Before the NASDAQ closing bell on Thursday, Feb. 26, Daniels received a Nasdaq Crystal from Skule as he was congratulated on seven successful years of hosting the event.

Social Media Week 5

Image credits: Crowdcentric,, NASDAQ Creative Services, Hootsuite


Alex Yong Alex Yong is a staff writer and host of the Small Business Trends Livestreamed Livelihoods interview series featuring sessions with today's movers and shakers in the livestreaming world. Alex was named a must-follow PR resource in Cision North America’s list of the top 50 Twitter influencers utilizing rich media tweets, alongside Guy Kawasaki and Lee Odden.

10 Reactions
  1. It’s going to be a great event to learn new things and meet new people. So regardless if you’re there for a reason, you will still reap its benefits if you attend.

    • Hi Aira. There was even a badge for just networking. It said “Networking” on the front. There was a large flatscreen that showed us every Instagram, tweet, FB post, etc in real-time as long as it had the #SMWNYC hashtag.

  2. Preston Odenbrett

    Alex, I plan on being there next year, looks like you had a blast and learned a ton. Information overload?

    • Hi Preston. They had a few Q&A’s on the media industry, so naturally I went to those because that’s what I’m interested in. I did feel like exploring topics outside of that, but yes, it was info overload in that regard. Also, it was my first time, so that was another factor. It reminded me of when I went on a cruise ship, because there’s so much going on, you really do need to look at the schedule – and everyday too. Also, seeing some of the same faces every now and then, and the fun aspects, reminded me of the cruise ship experience.

  3. Thanks Alex for your reporting here! I caught a few free virtual sessions and I have 2 words for them … simply. awesome.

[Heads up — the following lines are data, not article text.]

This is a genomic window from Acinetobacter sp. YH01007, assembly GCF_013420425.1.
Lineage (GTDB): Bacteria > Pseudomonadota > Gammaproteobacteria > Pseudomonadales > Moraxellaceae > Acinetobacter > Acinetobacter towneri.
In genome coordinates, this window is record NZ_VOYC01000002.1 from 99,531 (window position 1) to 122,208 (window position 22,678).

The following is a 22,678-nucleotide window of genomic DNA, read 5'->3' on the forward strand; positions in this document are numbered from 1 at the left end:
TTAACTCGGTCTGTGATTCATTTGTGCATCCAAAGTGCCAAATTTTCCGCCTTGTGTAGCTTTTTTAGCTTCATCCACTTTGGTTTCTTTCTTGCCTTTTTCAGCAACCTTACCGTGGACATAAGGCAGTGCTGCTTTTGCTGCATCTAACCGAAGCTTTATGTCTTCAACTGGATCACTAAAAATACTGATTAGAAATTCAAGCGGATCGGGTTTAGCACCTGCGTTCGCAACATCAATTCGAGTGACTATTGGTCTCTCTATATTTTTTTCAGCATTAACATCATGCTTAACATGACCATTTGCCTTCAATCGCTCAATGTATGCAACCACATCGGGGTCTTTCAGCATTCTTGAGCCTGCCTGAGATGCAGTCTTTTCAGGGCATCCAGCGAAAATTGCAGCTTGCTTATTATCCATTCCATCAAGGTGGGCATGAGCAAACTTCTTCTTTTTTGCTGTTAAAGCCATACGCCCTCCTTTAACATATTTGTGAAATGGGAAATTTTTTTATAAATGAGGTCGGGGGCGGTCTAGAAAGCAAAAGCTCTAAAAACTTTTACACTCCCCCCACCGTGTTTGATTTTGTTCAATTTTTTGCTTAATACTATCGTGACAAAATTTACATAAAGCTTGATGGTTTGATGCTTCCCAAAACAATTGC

• Hi Marisa, thank you. On day 4, I had to watch from home because I was feeling under the weather, otherwise I would’ve done all 5 days. People there joked about FOMO but they were serious. I also felt that feeling and I think (based on the app and what folks were saying) most people tried to do 3 days to combat FOMO.

  4. Alex,
    Would you say there was a definite focus on ROI when it comes to Social Media in 2015?

    • Hi Lee – Not that I remember. Personally, I feel that organizations who had the smarts (instinct?) to measure and experiment a number of years ago (Let’s just say 2009-2012, whatever, just whipping out arbitrary years) have put the ROI question in the rear view mirror –they’re “doing” active ROI measurement right now – In other words, it was asked it back then and not allowed to gnaw without end, whereas other organizations are either “still” asking the ROI question now, or, for the very very green, just starting to ask. Instead of asking, I think it’s much better to act, because if the ROI issue still has you on the fence, you’ll stay on that fence indefinitely. The longer you ask, the longer it’ll gnaw at you. Some organizations overlay ROI’s uncertain nature on top of their fear of experimentation and it just goes on and on in never ending circles. And as Gary Vaynerchuk says to these types of people, what’s the ROI on your mother?

    • Just to expand on my comment about ROI, ROI takes time and tweaking… That’s why I feel the organizations bold enough to “stop asking” years ago and “just do it”, well, they’re in a much better, more informed position versus those who are incessantly ask. The antagonistic ROI (fearful) people demand black and white, fast answers in advance to an issue that, let’s face it, is a large to-do and is far from pure black and pure white.